I’ve been really keen to do the ‘out and return’ cross country flight from Chamonix to Annecy via ‘La chaîne des Aravis’, it's an obvious 40km mountain chain connecting the two regions. It looks to be a spectacular flight and it's on my must do list. So I popped over to France for a few days to see if I could attempt it and also get used to my new glider an Axis Vega-II. Unfortunately the meteo wind together with a low cloud base made for difficult cross country flying, so I was forced to be happy just to poodle about locally in each region.
I managed to get over 11 hours of flying on my new wing in just three days and I’ve definitely fallen in love with her. She climbs really well, has nice flat turns, great sink rate and a good glide; what more could you ask? I guess I’ll have to leave the Chamonix to Annecy run for another time ...

Monday, 30 June 2008

Pakistan May/June 2008

From an early age I had always been fascinated with the big mountain ranges of Northern Pakistan with those exotic names like the Pamirs, Karakoram and Hindu Kush. I loved to read about the various climbing expeditions visiting these high and remote regions and I’d imagine scaling their 8000m peaks like K2 and Nanga Parbat. In the last few years I began to hear about the exploits of pioneering paragliding pilots in this region and again dreamed to go and experience it for myself, albeit this time at the slightly older age of 40.

But those stories of extreme bivouac trips, flying at hypoxic altitudes in some of the strongest conditions and remote places on the planet were a little intimidating to say the least. But then an American pilot called Brad Sander came to my attention, he had been doing some great flying in the area last year and I began to see that perhaps mere mortals like me could also visit. So with a sense of adventure and more than a little trepidation off I went for a month long flying trip to Northern Pakistan!

In less than 12 hours of travelling I was in a jeep with Brad bouncing along the famous Karakorum highway looking up at the glistening ice covered mountain of Rakaposhi (25,550ft) on my right. I recalled gasping when I first saw this video of John Silvester’s incredible flight over this monster mountain a few years back. We arrived in Karimabad nestled amongst the stunning scenery of the Hunza Valley. In our hotel I met up with John Silvester, Eddie Colfox and Alun Hughes coincidently there to do a bivouac trip along the fabled silk route and also a Canadian mountain man and pilot called Josh. I was in great company and I had the feeling that this was going to be a special trip.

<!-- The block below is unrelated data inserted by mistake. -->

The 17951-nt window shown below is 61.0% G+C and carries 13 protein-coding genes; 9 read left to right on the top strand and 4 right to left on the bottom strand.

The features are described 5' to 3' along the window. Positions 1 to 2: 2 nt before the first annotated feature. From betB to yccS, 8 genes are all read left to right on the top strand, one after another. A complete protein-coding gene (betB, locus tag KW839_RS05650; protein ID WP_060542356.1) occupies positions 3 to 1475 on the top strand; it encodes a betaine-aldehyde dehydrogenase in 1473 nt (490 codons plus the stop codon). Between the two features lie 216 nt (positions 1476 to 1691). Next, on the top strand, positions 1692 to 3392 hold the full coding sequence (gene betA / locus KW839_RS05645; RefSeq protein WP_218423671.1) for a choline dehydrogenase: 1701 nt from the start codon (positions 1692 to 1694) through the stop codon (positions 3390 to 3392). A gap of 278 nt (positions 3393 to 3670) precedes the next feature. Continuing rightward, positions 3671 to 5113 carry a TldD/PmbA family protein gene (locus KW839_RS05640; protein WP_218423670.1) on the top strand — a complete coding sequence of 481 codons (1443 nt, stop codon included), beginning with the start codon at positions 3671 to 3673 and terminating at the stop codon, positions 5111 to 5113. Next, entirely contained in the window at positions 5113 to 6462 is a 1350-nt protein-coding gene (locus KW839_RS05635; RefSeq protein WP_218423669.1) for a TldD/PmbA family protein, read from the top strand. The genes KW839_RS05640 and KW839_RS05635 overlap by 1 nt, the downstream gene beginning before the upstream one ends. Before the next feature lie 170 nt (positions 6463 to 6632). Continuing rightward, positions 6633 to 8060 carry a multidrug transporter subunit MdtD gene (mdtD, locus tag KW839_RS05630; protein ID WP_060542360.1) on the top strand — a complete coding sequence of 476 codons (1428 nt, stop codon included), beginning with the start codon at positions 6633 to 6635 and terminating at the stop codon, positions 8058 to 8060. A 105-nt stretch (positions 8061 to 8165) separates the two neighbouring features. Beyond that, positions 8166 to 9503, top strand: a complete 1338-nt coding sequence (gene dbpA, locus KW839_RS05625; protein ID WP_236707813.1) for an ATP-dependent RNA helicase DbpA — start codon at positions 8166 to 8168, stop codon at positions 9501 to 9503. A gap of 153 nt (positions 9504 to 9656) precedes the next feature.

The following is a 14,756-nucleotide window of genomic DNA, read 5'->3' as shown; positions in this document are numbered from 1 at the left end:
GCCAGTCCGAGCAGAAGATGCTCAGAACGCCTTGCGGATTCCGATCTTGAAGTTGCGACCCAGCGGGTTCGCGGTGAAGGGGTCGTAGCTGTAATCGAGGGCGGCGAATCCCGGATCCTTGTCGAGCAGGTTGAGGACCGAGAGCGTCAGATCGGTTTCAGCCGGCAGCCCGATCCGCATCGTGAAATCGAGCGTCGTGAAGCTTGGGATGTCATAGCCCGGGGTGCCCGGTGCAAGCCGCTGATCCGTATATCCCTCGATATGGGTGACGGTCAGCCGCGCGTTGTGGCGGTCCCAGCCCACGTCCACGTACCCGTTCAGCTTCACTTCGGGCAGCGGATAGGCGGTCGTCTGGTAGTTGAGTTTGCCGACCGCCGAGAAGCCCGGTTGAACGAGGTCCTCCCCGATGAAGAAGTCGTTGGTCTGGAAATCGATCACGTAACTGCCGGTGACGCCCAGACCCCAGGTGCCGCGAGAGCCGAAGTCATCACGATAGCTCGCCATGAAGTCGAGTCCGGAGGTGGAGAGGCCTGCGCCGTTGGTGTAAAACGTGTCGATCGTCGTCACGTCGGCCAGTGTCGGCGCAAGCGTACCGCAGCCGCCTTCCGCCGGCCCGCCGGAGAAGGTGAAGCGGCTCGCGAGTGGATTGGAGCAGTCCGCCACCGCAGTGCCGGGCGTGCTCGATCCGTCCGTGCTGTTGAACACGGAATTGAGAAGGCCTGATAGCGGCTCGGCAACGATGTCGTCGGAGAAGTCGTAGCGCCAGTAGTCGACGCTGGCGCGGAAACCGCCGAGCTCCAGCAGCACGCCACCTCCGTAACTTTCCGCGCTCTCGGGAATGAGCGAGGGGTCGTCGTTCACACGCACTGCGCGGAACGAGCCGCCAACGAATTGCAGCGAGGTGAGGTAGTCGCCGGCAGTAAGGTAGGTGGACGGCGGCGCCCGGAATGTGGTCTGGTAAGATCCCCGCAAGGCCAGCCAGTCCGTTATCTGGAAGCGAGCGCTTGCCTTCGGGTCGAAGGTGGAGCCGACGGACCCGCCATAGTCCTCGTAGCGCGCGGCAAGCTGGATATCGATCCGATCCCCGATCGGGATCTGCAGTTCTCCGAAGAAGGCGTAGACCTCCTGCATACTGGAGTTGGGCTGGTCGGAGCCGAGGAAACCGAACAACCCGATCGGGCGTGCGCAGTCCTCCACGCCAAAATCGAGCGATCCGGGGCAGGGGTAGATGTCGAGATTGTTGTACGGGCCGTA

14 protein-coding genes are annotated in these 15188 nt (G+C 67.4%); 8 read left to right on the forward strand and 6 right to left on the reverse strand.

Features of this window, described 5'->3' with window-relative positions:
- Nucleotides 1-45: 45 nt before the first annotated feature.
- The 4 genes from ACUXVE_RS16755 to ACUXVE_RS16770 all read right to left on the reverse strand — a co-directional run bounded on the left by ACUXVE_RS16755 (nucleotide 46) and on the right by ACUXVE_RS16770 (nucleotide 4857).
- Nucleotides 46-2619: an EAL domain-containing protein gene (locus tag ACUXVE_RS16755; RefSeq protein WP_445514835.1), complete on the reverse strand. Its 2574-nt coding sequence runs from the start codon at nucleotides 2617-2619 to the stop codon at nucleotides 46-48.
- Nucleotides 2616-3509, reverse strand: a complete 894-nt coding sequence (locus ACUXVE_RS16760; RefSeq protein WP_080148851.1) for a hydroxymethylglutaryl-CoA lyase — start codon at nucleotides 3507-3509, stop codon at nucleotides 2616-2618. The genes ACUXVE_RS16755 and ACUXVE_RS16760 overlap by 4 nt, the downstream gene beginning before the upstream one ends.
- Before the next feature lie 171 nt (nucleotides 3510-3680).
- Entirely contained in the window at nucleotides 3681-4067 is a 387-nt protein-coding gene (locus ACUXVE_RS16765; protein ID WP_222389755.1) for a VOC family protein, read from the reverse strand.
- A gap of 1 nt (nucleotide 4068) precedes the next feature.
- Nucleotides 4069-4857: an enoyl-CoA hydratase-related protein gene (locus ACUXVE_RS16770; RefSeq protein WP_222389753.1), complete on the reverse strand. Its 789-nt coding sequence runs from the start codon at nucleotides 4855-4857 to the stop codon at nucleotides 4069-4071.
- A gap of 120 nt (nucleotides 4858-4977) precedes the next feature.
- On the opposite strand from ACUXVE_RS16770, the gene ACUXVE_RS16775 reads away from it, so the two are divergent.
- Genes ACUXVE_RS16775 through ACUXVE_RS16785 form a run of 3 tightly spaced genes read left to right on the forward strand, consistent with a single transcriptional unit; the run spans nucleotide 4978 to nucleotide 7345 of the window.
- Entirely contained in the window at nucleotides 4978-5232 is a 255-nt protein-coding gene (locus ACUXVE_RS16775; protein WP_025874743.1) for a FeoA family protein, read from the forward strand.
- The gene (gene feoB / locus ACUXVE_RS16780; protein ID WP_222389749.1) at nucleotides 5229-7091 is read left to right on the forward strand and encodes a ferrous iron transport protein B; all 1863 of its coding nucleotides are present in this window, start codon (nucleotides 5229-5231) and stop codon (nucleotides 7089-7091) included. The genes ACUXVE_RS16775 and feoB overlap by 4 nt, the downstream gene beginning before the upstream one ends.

And so it was, I flew higher than I had ever flown before getting height gains of over 3000m (~10,000ft) above take off. With launch altitudes sometimes above 3600m (~12,000ft) it meant that occasionally we were still climbing at over 6700m (~22,000ft)! Brad and I had organised oxygen but I found it a little cumbersome to use and often flew without it. Needless to say I felt a little hypoxic at times and absolutely exhausted after only a few hours of flying. Generally the conditions were strong and sometimes quite turbulent, but it was manageable with a good dose of active flying. I also experienced my strongest climbs with an average of over 8 m/s (~1500 ft/min) and peaks of well over 10m/s (~2000 ft/min); if I wasn’t too close to the terrain then it didn’t bother me too much. That said, getting the first good thermals of the day still needed a fair amount of scratching and sometimes, more often than I’d like to admit, I’d lose it and land after only 10 minutes of flying. As it can be a long jeep ride or even a multiple hour uphill slog back to launch it is not something you want to do too often.

There is an incredible amount of relatively safe cross country potential here for an experienced mountain pilot. Virtually all of it is virgin territory as there are only a handful of local pilots and very few visiting ones. There really doesn’t have to be any flying over really dangerous terrain, places where you cannot glide to get a good landing. You can pick conservative routes that follow ridges and valleys close to roads and rivers. There are plenty of villages that you can glide to if you bomb out and all the people are incredibly friendly, they will often offer you tea and food and welcome you into their homes. If you want inspiration then last week Brad just completed a fantastic and relatively safe flight of 249km from Booni to Hunza, a 9 hour epic to heights over 25,000ft. So it looks like he broke a lot of records with that flight and I'd be happy with something much more modest.

On one memorable cross country I flew into a valley and was flushed to the ground in big sink, so I chose a beach next to the river to land on that was close to a small village. Unfortunately I got hit with a bit of rotor and landed ungracefully in a small prickly bush. I just lay there on the sand for a while, exhausted, hot from multiple layers of clothes and other paraphernalia. Suddenly a man, still covered in shaving foam, came running down to help me and checked me over for injuries. With the help of other villagers he organised everybody and got my glider out of its prickly predicament, packed it and carried it up to where Brad had expertly landed. After watching both of us land, one of the villagers, with a wry smile asked if I was untrained! Humour is universal as they say.

This trip for me was an exploratory one, testing out gear for high altitude flying, getting to know the area and its potential. This is a place that I will visit often, not only for the flying but also to visit the friendly people and to seek out its breathtaking scenery.

Thanks to Brad for his help during this trip (and for providing the photos of me flying on this page).